Generally, the structural elements made of timber ignite and get rapidly destroyed in case of fire. To increase the timber more fire resisting, the surfaces of timbers coated with chemicals such as ammonium phosphate and sulphate, borax and boric acid, zinc chloride.
The materials are poor conductor of heat and its expansion due to heat is small. The cracks formed in this material when heated and suddenly cooled.
This material rarely used as structural as present. It behaves more or less in the same way mild steel.
Very good conductor of heat, it possess poor fire resisting properties.
This is non-combustible building material with low coefficient of
expansion. It therefore possesses high fire resisting property than other material
Fire Protection System
The system which protects a large area from fire by using components such as pipes, pump sets, control panel, sprinklers or nozzles etc,, known as fire protection system.
Automatic sprinkler system
Most reliable automatic means of fire fighting. It involves automatic sprinklers attached to a piping system containing water under pressure and connected to a water supply so that water discharged immediately sprinkler opened by fire.
Carbon dioxide system
It extinguishes fire by diluting flammable mixture of air and flammable gas or vapour to proportions below their flammable limits.
Dry Chemical system
This system includes a supply of dry chemical, an excellent gas such as compressed nitrogen detection devices, release mechanism, fixed piping and nozzles for discharging the dry chemical into hazard area.
In this system, the mechanical foam formed by passing foam producing liquid and water through adequate device. The foam is as aggregate of air filled bubbles.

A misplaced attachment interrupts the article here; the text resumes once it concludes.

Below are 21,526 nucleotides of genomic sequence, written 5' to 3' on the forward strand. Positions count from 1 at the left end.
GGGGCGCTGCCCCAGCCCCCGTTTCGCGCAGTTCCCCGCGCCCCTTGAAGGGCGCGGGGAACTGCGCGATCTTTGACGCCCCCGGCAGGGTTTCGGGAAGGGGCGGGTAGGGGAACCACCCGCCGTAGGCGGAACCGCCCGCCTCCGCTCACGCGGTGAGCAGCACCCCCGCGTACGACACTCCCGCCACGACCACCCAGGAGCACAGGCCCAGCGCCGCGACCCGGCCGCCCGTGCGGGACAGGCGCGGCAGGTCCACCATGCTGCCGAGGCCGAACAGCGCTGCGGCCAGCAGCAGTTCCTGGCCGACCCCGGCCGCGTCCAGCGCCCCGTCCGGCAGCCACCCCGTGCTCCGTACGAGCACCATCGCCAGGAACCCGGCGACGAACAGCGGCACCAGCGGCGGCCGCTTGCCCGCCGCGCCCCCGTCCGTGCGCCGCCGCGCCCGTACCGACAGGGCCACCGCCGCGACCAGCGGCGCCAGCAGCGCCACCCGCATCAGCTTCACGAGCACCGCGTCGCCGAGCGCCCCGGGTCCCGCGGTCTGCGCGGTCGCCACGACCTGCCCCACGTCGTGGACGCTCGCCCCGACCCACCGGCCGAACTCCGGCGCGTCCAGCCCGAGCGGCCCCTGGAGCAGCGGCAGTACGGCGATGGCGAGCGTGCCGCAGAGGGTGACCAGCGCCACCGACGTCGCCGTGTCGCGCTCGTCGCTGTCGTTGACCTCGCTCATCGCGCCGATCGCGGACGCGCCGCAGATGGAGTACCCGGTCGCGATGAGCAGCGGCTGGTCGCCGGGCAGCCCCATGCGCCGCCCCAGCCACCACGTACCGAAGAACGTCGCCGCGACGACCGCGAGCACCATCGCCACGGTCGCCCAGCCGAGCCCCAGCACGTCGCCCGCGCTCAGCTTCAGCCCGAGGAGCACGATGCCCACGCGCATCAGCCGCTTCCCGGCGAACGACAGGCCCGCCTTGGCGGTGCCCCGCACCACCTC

It is lighter than flammable liquids and oils. The principal components of this system include proportioning apparatus, concentrated storage tank, water supply, foam maker or spray foam-heads, heat detecting devices, automatic and manual actuation devices and an
This indicates a specific family of chemicals which produced by replacing one or more hydrogen atoms with halogen atoms. This contained in cylinders under pressure in liquid state and it released through nozzles on piping distribution arrangement. An actuator provided a cylinder control value and it operated either by electric or pneumatic signal when fire occurs.
In this system, the hydrants located at suitable points and they can operated at suitable points and they can be operated manually or automatically.
Water Spray System
The water spray system used for fire extinguish depends upon the
type of spray and can sprayed in two categories:
- Multi-fire system: water sprayed in high velocities
- Protective System: Fine water spray of low discharge velocity
Various types of Fire-resisting construction
The type and age of construction are crucial factors to consider when assessing the adequacy of existing escape routes. To ensure the safety of people it may be necessary to protect escape routes from fire. In older premises it possible that type of construction and materials used may not perform to current fire standards and refurbishments may have led to:
- Cavities and voids created, allowing the potential for the unseen spread of fire.
- Doors and hardware being worn by age and movement being less likely to limit the spread of fire and smoke.
- Damaged or insufficient cavity barriers in modular building construction (e.g. CLASP or SCOLA type construction).
- Breaches in fire compartment walls, floors and ceilings created by the installation of new services, (e.g. computer services).
Where an escape route requires the provision of fire resisting construction (e.g. dead end corridors or protected stairways) the following should be ensured:
- Doors (including access hatches to cupboards, ducts and vertical shafts linking floors), walls, floors and ceilings protecting escape routes should be capable of resisting the passage of flame and smoke for long enough for people to escape from the building (normally 30 min).